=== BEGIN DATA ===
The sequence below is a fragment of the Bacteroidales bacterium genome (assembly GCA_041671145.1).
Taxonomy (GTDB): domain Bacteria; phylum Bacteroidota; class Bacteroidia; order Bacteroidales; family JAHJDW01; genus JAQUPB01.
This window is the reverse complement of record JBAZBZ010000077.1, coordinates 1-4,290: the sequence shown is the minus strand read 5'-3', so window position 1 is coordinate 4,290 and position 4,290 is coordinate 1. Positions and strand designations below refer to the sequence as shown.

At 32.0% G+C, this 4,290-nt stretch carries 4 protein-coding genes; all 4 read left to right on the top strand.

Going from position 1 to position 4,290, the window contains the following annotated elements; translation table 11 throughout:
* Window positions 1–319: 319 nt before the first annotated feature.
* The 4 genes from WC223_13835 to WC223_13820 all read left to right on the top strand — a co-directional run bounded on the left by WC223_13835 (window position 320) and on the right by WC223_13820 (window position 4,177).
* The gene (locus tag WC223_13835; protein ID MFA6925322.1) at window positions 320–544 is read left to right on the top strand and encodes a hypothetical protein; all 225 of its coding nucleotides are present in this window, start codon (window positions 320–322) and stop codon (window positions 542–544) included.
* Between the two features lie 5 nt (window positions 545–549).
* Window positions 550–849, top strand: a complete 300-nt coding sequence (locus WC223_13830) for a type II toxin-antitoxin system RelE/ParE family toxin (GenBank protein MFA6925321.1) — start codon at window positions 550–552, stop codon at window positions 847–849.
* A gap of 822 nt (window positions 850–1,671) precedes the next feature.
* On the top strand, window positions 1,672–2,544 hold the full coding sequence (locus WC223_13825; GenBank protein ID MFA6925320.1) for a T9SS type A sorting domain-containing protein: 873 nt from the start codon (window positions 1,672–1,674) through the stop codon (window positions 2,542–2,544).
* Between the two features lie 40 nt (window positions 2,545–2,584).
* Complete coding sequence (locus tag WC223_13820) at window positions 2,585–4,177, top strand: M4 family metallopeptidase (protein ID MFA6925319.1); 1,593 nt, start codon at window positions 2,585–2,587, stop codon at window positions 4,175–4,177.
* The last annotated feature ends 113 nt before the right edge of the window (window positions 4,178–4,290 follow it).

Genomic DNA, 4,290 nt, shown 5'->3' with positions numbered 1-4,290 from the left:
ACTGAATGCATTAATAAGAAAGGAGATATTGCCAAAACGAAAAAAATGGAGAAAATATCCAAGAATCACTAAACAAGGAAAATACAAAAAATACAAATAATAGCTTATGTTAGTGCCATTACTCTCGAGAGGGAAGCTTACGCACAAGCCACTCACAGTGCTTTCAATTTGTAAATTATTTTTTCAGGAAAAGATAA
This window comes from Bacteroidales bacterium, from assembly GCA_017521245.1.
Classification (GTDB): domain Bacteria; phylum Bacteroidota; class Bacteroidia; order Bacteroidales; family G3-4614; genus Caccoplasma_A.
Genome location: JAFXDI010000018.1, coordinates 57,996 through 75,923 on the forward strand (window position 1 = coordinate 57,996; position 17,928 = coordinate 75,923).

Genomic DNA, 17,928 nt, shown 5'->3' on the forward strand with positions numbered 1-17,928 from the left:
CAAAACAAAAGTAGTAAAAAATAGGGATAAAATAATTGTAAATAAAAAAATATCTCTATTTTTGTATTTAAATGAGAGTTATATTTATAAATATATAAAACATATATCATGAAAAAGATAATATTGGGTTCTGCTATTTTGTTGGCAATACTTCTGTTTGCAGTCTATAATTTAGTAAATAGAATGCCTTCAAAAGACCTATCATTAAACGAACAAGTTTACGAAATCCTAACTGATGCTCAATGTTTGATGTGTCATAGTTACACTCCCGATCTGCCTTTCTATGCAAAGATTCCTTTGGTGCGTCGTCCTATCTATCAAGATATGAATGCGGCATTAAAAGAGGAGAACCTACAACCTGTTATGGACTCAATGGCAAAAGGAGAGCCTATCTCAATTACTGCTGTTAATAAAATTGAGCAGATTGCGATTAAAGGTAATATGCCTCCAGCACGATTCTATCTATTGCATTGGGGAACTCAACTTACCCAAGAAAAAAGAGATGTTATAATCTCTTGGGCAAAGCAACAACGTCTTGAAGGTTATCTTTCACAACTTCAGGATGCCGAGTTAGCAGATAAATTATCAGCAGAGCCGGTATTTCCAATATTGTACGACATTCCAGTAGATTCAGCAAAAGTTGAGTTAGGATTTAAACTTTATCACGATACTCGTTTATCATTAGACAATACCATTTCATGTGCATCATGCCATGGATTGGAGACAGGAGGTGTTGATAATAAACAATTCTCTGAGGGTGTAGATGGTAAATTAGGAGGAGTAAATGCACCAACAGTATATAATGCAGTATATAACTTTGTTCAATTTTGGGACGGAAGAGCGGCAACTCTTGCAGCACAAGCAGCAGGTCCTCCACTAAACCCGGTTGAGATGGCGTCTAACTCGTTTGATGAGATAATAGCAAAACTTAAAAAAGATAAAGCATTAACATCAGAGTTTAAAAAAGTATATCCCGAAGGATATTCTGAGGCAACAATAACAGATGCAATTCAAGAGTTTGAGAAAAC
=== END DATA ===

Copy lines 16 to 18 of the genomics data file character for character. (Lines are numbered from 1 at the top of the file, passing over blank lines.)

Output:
Genomic DNA, 4,290 nt, shown 5'->3' with positions numbered 1-4,290 from the left:
ACTGAATGCATTAATAAGAAAGGAGATATTGCCAAAACGAAAAAAATGGAGAAAATATCCAAGAATCACTAAACAAGGAAAATACAAAAAATACAAATAATAGCTTATGTTAGTGCCATTACTCTCGAGAGGGAAGCTTACGCACAAGCCACTCACAGTGCTTTCAATTTGTAAATTATTTTTTCAGGAAAAGATAA
This window comes from Bacteroidales bacterium, from assembly GCA_017521245.1.